It seems like one need only take a second to consider the diversity of concepts and disciplines that call upon the language of the “undead” to communicate something vital about humanity. For example, Marx took up the imagery of vampires and werewolves to describe the effect and actions of capital and capitalists upon the world. Freud spoke of the “death drive” and how this aspect of the unconscious can analyse human desire. Derrida deployed the neologism, “hauntology,” to describe the virtual spectres and possibilities that haunt modernist ontologies. Foucault, finally, spoke of “ghosts” – the nothings and nobodies ousted to the periphery of human society.
Given all of this, perhaps, ridiculously, we might suggest that these tropes and themes of the “undead” are some of the paradigmatic critical ideas and categories of the last century and a half. Under the advent of time known as “modernity,” and its shaping of human subjectivity and social life through economic, political, and philosophical trends (commodification, reductionist materialism, industrialisation etc.), a transformation appears to have transpired in human (Western) self-conception and -creation that is finding itself best expressed in these images.
To risk a conjecture – a conjecture that puts to use that wonderful line from George R.R. Martin’s ‘A Song of Ice and Fire,’ “For the night is dark and full of terrors” – what happens when humans begin to occupy the space of these images, these terrors?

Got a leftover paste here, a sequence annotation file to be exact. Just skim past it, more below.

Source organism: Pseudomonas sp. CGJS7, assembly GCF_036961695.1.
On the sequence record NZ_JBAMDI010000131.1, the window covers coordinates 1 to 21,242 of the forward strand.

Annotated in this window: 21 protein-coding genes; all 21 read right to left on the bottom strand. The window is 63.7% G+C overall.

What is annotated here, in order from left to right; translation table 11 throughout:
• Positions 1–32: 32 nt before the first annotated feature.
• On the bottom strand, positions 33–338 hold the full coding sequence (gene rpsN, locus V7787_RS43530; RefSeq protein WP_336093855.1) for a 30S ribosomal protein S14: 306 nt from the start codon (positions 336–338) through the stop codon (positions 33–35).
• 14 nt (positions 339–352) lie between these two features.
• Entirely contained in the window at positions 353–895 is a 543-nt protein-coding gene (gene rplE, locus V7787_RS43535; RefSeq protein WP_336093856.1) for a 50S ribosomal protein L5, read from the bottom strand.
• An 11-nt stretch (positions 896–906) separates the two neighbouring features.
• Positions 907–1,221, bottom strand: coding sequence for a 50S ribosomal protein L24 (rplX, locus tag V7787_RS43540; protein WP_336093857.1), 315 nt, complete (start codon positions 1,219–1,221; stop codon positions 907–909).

Consider, in some senses, what is the McDonald’s employee working the 3am shift but a ghost? What is the stock market executive working 24 hours a day but a vampire? What is the obsessive shopper with a credit card but a zombie? What is the homeless squatter but a spectre, a spook, a poltergeist?
Yet the emergence of all these images in a renewed sense in pop culture is suggestive of our need to own our position as these terrors. For it is terrible to internalise our alienation from a selfhood we never truly had, and, of course, as it is with all terrors, our position terrifies. It appears that this process is beginning to occur – against the wishes of our creators. We are these things, but we can’t know we are. If the zombie with a credit card knew it was a zombie, well, it might begin to crave flesh instead – as with a vampire, blood; as with a ghost, revenge.
If we owned our positions as vampires, in a world of vampires; as ghosts, in a world of ghosts; as zombies, in a world of zombies, we could take back the night, the buildings we haunt, the world’s we shuffle in.
Owing to this dominant thematic of the undead, what we need more than ever is a dictatorship of the undead. A dictatorship that is “alive” and awake to the analysis and critique this language and imagery puts forward, and works to sustain and internalise it, in all fields of social life, so that we might become what we are.